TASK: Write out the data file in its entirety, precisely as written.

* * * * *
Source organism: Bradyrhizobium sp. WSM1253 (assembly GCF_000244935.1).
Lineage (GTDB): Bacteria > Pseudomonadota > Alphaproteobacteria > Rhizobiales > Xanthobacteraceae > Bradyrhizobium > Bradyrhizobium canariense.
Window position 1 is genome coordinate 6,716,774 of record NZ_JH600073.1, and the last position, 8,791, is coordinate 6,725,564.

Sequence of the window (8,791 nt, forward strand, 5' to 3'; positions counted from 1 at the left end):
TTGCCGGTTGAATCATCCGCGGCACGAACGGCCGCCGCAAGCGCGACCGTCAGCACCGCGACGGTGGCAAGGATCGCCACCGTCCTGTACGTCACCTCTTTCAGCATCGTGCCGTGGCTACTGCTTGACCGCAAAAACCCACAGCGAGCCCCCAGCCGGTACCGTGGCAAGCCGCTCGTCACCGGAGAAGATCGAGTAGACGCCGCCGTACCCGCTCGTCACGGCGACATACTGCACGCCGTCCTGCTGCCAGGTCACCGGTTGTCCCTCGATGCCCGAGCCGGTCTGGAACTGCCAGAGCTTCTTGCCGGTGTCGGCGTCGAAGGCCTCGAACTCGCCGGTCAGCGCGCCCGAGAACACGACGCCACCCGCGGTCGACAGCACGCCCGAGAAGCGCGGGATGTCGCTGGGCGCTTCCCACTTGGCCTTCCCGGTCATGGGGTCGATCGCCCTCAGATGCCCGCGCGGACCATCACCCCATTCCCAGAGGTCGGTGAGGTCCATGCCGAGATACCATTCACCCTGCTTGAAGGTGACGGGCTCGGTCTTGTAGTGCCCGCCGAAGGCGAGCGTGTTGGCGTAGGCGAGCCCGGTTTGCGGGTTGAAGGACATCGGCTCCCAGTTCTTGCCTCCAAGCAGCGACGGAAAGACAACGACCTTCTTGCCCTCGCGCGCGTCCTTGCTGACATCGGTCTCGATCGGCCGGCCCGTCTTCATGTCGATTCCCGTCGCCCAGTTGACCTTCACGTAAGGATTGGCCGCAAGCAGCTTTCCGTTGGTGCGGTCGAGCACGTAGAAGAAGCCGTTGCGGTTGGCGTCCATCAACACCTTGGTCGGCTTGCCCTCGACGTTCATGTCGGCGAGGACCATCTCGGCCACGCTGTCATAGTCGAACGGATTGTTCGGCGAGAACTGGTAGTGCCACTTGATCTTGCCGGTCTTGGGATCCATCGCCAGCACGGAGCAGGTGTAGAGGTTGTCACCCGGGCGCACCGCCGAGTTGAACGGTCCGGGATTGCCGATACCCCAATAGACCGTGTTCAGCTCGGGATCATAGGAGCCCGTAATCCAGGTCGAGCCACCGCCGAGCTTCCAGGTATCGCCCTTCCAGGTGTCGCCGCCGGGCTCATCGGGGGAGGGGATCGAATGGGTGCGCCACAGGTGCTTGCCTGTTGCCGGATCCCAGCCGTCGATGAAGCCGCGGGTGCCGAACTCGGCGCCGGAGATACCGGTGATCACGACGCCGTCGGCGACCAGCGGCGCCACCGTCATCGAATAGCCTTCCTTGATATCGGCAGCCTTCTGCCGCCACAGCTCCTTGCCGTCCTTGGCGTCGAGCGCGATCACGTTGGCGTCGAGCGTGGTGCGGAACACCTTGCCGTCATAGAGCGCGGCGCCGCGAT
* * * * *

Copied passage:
Source organism: Bradyrhizobium sp. WSM1253 (assembly GCF_000244935.1).
Lineage (GTDB): Bacteria > Pseudomonadota > Alphaproteobacteria > Rhizobiales > Xanthobacteraceae > Bradyrhizobium > Bradyrhizobium canariense.
Window position 1 is genome coordinate 6,716,774 of record NZ_JH600073.1, and the last position, 8,791, is coordinate 6,725,564.

Sequence of the window (8,791 nt, forward strand, 5' to 3'; positions counted from 1 at the left end):
TTGCCGGTTGAATCATCCGCGGCACGAACGGCCGCCGCAAGCGCGACCGTCAGCACCGCGACGGTGGCAAGGATCGCCACCGTCCTGTACGTCACCTCTTTCAGCATCGTGCCGTGGCTACTGCTTGACCGCAAAAACCCACAGCGAGCCCCCAGCCGGTACCGTGGCAAGCCGCTCGTCACCGGAGAAGATCGAGTAGACGCCGCCGTACCCGCTCGTCACGGCGACATACTGCACGCCGTCCTGCTGCCAGGTCACCGGTTGTCCCTCGATGCCCGAGCCGGTCTGGAACTGCCAGAGCTTCTTGCCGGTGTCGGCGTCGAAGGCCTCGAACTCGCCGGTCAGCGCGCCCGAGAACACGACGCCACCCGCGGTCGACAGCACGCCCGAGAAGCGCGGGATGTCGCTGGGCGCTTCCCACTTGGCCTTCCCGGTCATGGGGTCGATCGCCCTCAGATGCCCGCGCGGACCATCACCCCATTCCCAGAGGTCGGTGAGGTCCATGCCGAGATACCATTCACCCTGCTTGAAGGTGACGGGCTCGGTCTTGTAGTGCCCGCCGAAGGCGAGCGTGTTGGCGTAGGCGAGCCCGGTTTGCGGGTTGAAGGACATCGGCTCCCAGTTCTTGCCTCCAAGCAGCGACGGAAAGACAACGACCTTCTTGCCCTCGCGCGCGTCCTTGCTGACATCGGTCTCGATCGGCCGGCCCGTCTTCATGTCGATTCCCGTCGCCCAGTTGACCTTCACGTAAGGATTGGCCGCAAGCAGCTTTCCGTTGGTGCGGTCGAGCACGTAGAAGAAGCCGTTGCGGTTGGCGTCCATCAACACCTTGGTCGGCTTGCCCTCGACGTTCATGTCGGCGAGGACCATCTCGGCCACGCTGTCATAGTCGAACGGATTGTTCGGCGAGAACTGGTAGTGCCACTTGATCTTGCCGGTCTTGGGATCCATCGCCAGCACGGAGCAGGTGTAGAGGTTGTCACCCGGGCGCACCGCCGAGTTGAACGGTCCGGGATTGCCGATACCCCAATAGACCGTGTTCAGCTCGGGATCATAGGAGCCCGTAATCCAGGTCGAGCCACCGCCGAGCTTCCAGGTATCGCCCTTCCAGGTGTCGCCGCCGGGCTCATCGGGGGAGGGGATCGAATGGGTGCGCCACAGGTGCTTGCCTGTTGCCGGATCCCAGCCGTCGATGAAGCCGCGGGTGCCGAACTCGGCGCCGGAGATACCGGTGATCACGACGCCGTCGGCGACCAGCGGCGCCACCGTCATCGAATAGCCTTCCTTGATATCGGCAGCCTTCTGCCGCCACAGCTCCTTGCCGTCCTTGGCGTCGAGCGCGATCACGTTGGCGTCGAGCGTGGTGCGGAACACCTTGCCGTCATAGAGCGCGGCGCCGCGAT